American Alpine Jounrna and Accidents in North American Climbing
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Stikine Icecap Ascents

  • Feature Article
  • Climb Year:
  • Publication Year: 1980

Stikine Icecap Ascents

James Balog, Unaffiliated

THERE IS A MAGIC time on an expedition, months, maybe years, before you even set foot on a mountain. It is one of the finest times of the whole adventure: the night when, as you lay in bed with your heart racing, you first are hooked by that climb-to-be. The night’s vision is of success, perfect weather, and transcendental climbing; gravity has no pull in such musings, the clatter of rockfall and the hiss of avalanches no reality.

So phone calls are made and letters written. Replies are usually “Yes, I’ll go”, followed a month or two later by a retraction. Finally, a group of three looks as if it actually will arrive in the mountains.

Lists are made, tasks delegated. A pile of gear on someone’s floor begins with two carabiners, grows, and like some Thing in a science fiction movie, develops a life of its own, demanding trips to stores and the writing of letters to manufacturers. In short, it becomes possible that the climb is real.

And then the previously-rosy bedtime fantasizing goes black: the images are of cascading down a face in an avalanche and being suffocated; rockfalls take on a tangible mass and consistency and you think of how soft skin and bones are. And in direct proportion to the vividness of the possible tragedies, the prospect of a soft green summer with Lady Love becomes more appealing.

But in the morning, you cannot face the man-in-the-mirror with the idea of quitting. Plans roll on. Finally, the time until departure is no longer measured in months but in days. The climb becomes so real that you can visualize the actual physical gestures you will use to overcome the dangers. The night terrors, then, are over. Exhilaration at a new adventure buoys you along through the frantic final packing and visions of glory dance through the head again.

Until that moment when you walk through the gate towards the plane and look back at Lady Love. Ambition is again stripped of vainglory and you wonder, for an instant, if ever you will see that beautiful face again. But you turn, step onto the plane.

Mark Ippolito and I were playing Reinhold Messner. Since the hour when we had hopped onto the sandbar at the snout of the Baird Glacier, we had catalogued the comings and goings (mostly the goings, actually) of blue sky—just like Reinhold in the Himalaya. By the time we slogged for two-and-a-half days to the base of Mount Burkett, we had convinced ourselves that we saw a pattern and that we could expect settled weather on the morning of July 2.

Paul Clark was skeptical, but Mark and I were adamant. So, in the wee hours of a drizzly morning, we were eating breakfast. By the time we reached the south face, 3000 feet higher than Base Camp, the sunbeams would just have started pouring through the clouds. Or so we thought.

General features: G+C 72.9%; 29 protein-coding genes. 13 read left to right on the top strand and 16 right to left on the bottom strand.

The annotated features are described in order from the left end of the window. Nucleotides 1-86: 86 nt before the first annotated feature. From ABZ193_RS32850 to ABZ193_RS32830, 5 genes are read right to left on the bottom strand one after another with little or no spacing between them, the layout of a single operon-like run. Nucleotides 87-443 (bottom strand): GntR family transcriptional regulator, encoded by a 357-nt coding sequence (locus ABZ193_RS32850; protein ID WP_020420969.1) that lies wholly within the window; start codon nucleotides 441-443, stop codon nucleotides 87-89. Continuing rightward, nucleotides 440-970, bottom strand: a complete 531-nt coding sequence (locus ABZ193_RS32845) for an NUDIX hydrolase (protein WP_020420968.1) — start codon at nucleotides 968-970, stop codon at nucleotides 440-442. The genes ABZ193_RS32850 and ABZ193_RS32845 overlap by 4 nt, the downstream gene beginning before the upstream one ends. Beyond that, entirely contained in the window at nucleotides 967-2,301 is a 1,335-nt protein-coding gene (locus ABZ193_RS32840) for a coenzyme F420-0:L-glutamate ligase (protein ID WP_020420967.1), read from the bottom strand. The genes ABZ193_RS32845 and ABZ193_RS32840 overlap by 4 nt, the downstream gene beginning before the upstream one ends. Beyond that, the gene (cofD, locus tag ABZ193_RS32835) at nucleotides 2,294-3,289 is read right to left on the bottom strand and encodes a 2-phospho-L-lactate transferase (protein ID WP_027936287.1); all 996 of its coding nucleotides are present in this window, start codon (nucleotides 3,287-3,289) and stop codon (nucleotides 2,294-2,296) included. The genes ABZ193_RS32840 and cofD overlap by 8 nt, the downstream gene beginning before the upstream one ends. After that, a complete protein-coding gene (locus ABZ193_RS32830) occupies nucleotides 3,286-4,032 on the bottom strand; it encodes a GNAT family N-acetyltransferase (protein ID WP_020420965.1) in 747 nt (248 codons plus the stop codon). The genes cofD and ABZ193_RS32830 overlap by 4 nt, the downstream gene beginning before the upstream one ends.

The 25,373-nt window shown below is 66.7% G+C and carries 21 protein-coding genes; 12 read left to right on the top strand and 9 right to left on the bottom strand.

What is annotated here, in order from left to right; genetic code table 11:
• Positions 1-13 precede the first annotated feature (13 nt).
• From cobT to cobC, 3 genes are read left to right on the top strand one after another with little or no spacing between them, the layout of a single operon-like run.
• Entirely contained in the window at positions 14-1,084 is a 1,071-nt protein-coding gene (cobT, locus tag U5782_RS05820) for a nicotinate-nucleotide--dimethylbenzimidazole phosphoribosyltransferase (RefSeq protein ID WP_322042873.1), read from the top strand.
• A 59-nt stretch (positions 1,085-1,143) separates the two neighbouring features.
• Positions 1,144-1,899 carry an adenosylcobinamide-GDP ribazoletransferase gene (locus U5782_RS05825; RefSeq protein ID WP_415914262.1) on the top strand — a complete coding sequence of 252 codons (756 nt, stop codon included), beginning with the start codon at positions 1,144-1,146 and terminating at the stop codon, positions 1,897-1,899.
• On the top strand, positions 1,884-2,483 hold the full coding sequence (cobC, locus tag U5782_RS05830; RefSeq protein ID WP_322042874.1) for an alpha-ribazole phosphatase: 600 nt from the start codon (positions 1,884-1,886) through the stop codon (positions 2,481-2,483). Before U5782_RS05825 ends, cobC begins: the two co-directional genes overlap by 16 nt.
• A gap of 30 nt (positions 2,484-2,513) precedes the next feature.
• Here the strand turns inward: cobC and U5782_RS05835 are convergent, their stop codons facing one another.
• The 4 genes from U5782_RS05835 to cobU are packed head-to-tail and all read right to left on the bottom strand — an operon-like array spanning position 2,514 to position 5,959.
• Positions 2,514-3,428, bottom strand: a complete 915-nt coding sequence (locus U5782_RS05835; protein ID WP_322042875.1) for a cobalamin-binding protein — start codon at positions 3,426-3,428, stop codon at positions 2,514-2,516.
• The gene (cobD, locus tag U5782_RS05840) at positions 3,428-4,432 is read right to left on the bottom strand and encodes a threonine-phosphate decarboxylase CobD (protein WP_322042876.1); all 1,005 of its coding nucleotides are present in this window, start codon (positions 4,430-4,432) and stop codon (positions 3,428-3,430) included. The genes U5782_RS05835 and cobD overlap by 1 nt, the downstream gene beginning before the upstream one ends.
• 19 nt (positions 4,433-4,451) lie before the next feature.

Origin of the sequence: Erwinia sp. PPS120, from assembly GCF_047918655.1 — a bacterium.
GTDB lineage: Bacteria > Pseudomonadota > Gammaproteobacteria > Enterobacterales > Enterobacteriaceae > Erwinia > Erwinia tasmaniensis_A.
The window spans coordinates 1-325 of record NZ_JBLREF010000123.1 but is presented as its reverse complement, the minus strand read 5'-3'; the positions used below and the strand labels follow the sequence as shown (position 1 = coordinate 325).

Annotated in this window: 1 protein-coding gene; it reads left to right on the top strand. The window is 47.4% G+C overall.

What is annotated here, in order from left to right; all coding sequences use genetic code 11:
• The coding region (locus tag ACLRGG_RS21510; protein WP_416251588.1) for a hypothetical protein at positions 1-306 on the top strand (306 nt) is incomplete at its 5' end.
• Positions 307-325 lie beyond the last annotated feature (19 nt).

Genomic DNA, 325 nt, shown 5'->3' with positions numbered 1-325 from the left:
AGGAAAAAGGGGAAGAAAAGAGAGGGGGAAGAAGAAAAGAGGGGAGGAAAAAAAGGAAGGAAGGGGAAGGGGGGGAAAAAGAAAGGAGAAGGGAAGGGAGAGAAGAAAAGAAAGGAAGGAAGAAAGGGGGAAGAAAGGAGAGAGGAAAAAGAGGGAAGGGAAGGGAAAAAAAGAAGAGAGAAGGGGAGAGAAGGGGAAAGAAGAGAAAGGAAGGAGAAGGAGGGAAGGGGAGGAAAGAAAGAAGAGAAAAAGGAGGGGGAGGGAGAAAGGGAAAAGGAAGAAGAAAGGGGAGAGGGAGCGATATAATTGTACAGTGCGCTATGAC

We dodged set after set of crevasses in the icefall below the face by climbing a steep snow ramp on the cliff to the west, then trudged out into the upper part of the icefall. Within what seemed like spitting distance of our objective, a buttress on the left side of the face, we peered over the lip of a giant, impassable crevasse.

Back down through the icefall we went. When it was time, according to our Messnerian calculations, for the sun to come out, it started to rain. In order to get above the crevasse, we climbed a buttress: slimy, mossy, rotten slabs and flakes; in spite of the fact that corners and overlaps were everywhere, there were no cracks, save those behind large teetery blocks. For other reasons, we had already started to suspect that the south face of Burkett was more of the same.

Though we decided to forget the rock route on the face, we continued upwards to prove out the route past the crevasse. We bivouacked, soggily, after rain-triggered avalanches cut off descent back to Base Camp. The next morning, we found a delightful little waterfall through which to downclimb instead of getting mixed up in the avalanches; we eventually made it to Base.

Two days later we returned, armed with ice-climbing gear and a tent for the bivy site and fortified by notions grandiose. We would climb 2000 feet of the face via a couloir on its left side, then force a way up another thousand feet of ice runnels and rimed slabs to the summit. We took no bivy gear, opting instead for a tightly scheduled, light-and-fast ascent. Wrong.

At midnight, with darkness settling across the icecap, we aided a short wall to pass a bergschrund and started up the couloir. The first two climbed and fixed a rope, while the third jümared with a pack of food, extra clothes, and anchors for 25 rappels or so.

To our chagrin, the snow never froze even though the skies were clear and the air cool. Instead of zipping up the couloir as we had planned, we wallowed knee to waist deep in 55° or 60° slush. Almost continually, bombardments of rock and ice rattled down: Paul and Mark both were hit.